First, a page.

When the human mind was evolving, it evolved within a particular environment. An unusual environment, some might even say. We were (and are) social apes. We were able to be so evolutionarily successful because we learned to work together, to scratch each others backs, to share, and perhaps even to love one another over time (that probably came much later, and some would say that hasn't even happened yet :lol: ). Therefore, the human mind evolved within a social environment. Not a natural one. I mean, obviously the mind evolved with respect to selection pressure from the natural world to a great degree. No argument there. If it hadn't, we would not be able to interact with the objective world at all, we would not have science, and our species would have died almost immediately. But for the most part, I would say that the environment in which the human mind--the modern human mind, the one which is capable of reason and thinking about things like morality--evolved in was a society. And a society is not exactly logical in the way that the natural world is.

A social environment is not composed of natural forces and objects--it is composed of characters and archetypes. It's medium is the interactions between people on a stage. It's drama, essentially. This is why, when the modern human mind first touched the objective (natural) world, it interpreted the strange, objective, uncontrollable forces of the scientific world in terms of mythological drama (religion). It construed reality as a judgmental father (God). Our morality evolved under these pretexts. In this sense, it might have even come from (or be a manifestation of) religion.

Science attempts to describe the objective world while ignoring all the things I've talked about. Which is why I think it might not be able to procure morality. A lot of these thoughts were inspired by Jordan Peterson, who I've been reading recently. He's on the brain!

Thoughts?

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Summerlander
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Re: Science and Morality

Postby Summerlander » 19 May 2018 16:08

What a great post and quite comprehensive. I'll have to get back to you. You certainly make a good point based on facts. I'll get back to you. 8-)

I wouldn't say morality came from science because the method itself was developed fairly recently in human history. So morality---or a sense of such concept---comes from us and is, as you mentioned, a mental phenomenon arising out of Darwinian and social pressures. It's an anthropologically natural phenomenon.

It had to come from us first before the founding of any religion. Religion is merely an expression of such values, mental preferences if you will, which I would argue are refined by science---after all, a method of enquiry is bound to inform us, in detail, what is best for conscious creatures. Today, we live longer because of science. (Read The Moral Landscape by Sam Harris.)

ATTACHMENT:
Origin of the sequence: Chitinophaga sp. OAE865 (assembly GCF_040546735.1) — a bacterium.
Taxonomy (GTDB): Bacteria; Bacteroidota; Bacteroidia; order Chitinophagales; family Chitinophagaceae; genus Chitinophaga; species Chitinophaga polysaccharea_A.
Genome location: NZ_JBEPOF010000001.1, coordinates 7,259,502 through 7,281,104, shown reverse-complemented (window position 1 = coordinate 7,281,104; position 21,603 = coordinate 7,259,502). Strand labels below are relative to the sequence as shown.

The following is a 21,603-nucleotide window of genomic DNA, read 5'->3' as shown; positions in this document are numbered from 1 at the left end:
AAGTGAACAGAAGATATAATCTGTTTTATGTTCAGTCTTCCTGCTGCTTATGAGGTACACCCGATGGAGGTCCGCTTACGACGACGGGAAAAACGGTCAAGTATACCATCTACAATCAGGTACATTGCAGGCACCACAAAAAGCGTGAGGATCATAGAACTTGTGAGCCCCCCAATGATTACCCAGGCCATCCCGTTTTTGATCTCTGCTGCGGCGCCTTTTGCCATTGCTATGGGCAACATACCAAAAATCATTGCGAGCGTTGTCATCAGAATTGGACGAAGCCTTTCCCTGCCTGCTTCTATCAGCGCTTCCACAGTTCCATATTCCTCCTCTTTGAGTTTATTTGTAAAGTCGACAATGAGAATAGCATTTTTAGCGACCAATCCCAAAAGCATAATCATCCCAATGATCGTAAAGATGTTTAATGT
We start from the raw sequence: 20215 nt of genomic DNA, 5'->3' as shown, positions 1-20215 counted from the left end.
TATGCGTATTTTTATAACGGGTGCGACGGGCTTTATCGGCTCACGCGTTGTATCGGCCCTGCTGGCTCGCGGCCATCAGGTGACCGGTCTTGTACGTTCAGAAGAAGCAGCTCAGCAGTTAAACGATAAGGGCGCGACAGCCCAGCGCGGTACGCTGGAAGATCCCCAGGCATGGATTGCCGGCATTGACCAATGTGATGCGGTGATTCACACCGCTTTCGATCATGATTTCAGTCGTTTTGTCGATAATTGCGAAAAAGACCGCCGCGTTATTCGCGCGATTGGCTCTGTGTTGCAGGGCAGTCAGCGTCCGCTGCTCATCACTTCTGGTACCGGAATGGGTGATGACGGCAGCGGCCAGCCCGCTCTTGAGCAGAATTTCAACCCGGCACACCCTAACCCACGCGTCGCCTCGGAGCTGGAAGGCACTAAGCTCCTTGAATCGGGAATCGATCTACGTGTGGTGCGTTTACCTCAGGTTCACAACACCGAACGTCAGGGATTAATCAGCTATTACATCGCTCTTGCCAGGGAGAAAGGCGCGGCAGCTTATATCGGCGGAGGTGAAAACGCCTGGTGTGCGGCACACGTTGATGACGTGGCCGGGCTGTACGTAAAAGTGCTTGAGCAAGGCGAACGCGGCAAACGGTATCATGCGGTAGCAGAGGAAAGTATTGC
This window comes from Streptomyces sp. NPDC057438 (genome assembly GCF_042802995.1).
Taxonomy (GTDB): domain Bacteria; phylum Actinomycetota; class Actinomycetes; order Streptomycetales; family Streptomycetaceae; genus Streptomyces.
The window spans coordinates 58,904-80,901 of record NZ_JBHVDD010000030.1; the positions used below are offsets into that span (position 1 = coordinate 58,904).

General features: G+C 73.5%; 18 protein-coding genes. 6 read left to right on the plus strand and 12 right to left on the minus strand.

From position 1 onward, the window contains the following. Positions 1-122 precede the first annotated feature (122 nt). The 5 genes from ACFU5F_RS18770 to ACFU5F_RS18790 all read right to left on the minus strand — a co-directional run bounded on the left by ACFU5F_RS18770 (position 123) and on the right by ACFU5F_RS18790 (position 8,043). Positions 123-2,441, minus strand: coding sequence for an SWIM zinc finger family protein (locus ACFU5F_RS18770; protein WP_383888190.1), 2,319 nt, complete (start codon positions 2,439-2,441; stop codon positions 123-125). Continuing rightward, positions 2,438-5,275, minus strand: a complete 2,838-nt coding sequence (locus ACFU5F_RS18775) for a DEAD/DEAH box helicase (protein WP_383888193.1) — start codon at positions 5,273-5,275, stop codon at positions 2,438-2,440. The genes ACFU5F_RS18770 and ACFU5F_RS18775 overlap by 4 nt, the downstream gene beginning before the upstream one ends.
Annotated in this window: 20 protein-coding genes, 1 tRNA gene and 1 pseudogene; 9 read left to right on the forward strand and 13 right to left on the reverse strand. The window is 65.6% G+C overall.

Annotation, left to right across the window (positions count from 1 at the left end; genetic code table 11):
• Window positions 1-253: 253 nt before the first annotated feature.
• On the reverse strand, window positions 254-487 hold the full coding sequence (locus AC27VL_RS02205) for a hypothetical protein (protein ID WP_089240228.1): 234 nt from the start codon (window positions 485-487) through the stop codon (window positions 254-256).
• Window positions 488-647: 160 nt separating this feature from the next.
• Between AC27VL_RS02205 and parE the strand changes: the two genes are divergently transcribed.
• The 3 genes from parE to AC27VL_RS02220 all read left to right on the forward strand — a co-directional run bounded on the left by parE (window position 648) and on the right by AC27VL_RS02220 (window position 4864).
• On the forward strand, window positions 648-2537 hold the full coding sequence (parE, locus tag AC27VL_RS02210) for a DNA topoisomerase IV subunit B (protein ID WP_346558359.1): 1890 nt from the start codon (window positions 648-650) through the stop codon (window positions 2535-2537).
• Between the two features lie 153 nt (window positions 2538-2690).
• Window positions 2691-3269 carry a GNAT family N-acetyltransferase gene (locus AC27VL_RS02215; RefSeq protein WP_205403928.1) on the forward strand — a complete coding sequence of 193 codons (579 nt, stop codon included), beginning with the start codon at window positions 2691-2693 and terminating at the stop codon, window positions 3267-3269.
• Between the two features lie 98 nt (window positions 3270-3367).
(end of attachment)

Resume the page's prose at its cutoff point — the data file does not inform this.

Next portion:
And although one can argue that science can also inform us about what could wipe us out---such as weapons of mass destruction which could fall into the wrong hands---religion doesn't always diffuse or promote ethical behaviour; in fact, it can advocate quite the opposite: suicide-homicide, misogyny, paedophilia, rape, violence, slavery etc.

So we can safely conclude, based on sound epistemology, that:

1. Morality does not come from science.
2. Morality does not come from religion either.
3. Morality is inherent in most of humankind, to differing degrees, save for a small percentage of pathological individuals.

One could describe morality as a mental epiphenomenon arising from natural conditions---and our theory of mind has a lot to say on the subject. If we as individuals believe that others have minds similar to our own, and all capable of suffering, then empathy or compassion potentially manifest in our neoencephalons. And then extreme cases of altruism can follow from that. We instinctively sussed out that we must follow the golden rule and coexist in order to survive.

Perhaps what comes out of social interaction can also be thought of as something as natural as Darwinian evolution---or even an extension of the natural, analogous to genes and memes or genes and the 'extended phenotypes' described by Richard Dawkins. 8-)

And remember:
science can be axiological, too. :idea:
"Empty cognizance of one taste, suffused with knowing, is your unmistaken nature, the uncontrived original state. when not altering what is, allow it to be as it is, and the awakened state is right now spontaneously present."

- Padmasambhava

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Summerlander
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Re: Science and Morality

Postby Summerlander » 05 Jun 2018 17:30

What an unscrupulous sodomite. :D
"Empty cognizance of one taste, suffused with knowing, is your unmistaken nature, the uncontrived original state. when not altering what is, allow it to be as it is, and the awakened state is right now spontaneously present."

- Padmasambhava